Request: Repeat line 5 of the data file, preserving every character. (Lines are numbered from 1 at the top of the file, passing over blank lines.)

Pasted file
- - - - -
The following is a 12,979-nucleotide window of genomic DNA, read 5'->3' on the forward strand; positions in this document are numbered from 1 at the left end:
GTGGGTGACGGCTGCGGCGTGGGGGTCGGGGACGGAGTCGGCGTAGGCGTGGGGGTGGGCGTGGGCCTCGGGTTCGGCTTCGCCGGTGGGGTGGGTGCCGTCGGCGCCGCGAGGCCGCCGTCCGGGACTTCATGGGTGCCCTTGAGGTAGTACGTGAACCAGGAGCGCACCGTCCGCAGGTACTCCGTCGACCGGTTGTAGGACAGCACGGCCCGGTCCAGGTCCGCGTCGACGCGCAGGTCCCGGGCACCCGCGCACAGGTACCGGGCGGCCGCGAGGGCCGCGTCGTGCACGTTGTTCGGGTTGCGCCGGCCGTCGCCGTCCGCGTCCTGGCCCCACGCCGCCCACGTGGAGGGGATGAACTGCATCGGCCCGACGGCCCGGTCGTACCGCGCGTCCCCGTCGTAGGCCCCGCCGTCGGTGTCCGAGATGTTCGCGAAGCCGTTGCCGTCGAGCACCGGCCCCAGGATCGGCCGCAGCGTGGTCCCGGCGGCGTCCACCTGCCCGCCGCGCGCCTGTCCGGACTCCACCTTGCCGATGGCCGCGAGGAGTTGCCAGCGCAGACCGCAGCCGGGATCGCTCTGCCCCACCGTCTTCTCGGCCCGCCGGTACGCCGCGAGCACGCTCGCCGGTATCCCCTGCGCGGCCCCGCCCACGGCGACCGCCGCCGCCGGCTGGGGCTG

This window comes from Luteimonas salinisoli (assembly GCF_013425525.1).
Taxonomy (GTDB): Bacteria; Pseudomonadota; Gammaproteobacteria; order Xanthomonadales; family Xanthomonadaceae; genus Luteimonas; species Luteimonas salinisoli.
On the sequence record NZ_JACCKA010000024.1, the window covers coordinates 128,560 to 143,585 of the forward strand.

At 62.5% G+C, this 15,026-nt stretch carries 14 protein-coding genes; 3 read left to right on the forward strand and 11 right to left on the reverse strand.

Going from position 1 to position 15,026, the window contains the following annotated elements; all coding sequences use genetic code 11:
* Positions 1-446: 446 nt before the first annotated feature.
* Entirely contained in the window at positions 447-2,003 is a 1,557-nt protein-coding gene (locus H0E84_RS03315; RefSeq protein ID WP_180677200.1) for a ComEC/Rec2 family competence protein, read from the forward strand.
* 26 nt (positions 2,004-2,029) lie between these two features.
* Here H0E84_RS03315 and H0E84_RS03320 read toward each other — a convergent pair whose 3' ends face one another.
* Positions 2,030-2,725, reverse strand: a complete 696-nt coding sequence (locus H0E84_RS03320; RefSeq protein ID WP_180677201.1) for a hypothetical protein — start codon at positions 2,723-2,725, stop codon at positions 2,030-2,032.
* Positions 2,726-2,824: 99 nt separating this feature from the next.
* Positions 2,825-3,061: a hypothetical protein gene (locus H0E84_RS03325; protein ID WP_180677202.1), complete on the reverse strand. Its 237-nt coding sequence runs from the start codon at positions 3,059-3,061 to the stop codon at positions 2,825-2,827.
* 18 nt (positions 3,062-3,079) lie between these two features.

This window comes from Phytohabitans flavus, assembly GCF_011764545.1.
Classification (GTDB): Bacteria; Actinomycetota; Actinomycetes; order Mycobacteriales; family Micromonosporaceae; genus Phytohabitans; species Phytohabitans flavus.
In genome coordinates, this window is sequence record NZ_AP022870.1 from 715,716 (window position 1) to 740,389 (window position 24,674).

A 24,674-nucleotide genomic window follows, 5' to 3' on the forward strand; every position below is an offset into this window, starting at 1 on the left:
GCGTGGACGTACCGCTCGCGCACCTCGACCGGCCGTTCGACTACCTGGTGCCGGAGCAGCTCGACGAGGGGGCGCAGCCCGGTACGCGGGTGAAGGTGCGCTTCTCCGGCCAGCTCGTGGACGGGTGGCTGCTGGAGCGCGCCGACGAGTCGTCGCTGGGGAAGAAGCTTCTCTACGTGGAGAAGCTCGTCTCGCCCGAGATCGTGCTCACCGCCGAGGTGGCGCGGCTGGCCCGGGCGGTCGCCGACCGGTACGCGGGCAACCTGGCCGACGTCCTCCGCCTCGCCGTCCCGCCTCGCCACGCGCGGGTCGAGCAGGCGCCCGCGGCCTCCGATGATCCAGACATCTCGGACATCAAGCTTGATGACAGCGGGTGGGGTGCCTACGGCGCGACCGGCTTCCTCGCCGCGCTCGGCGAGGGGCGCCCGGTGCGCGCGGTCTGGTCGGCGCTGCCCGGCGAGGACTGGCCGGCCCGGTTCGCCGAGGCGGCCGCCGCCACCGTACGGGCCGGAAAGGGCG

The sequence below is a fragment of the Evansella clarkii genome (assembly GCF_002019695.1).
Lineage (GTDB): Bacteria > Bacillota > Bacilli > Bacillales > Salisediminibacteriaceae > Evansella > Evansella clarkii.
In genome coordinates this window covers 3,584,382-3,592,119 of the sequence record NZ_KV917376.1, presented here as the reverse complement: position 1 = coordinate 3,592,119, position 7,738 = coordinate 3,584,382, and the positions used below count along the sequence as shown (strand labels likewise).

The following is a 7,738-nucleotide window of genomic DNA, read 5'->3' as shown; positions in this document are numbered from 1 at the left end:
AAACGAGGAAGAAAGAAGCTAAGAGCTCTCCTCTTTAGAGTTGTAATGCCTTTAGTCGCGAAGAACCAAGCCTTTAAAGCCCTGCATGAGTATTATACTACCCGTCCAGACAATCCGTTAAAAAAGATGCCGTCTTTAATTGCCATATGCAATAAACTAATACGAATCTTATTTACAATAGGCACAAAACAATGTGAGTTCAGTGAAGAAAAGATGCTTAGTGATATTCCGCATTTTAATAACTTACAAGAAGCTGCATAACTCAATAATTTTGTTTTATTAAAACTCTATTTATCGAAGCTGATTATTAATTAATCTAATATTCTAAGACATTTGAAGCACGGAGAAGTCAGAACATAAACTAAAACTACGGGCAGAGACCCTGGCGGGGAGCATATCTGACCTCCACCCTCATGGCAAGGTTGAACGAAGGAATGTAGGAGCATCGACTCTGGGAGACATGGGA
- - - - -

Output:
On the sequence record NZ_JACCKA010000024.1, the window covers coordinates 128,560 to 143,585 of the forward strand.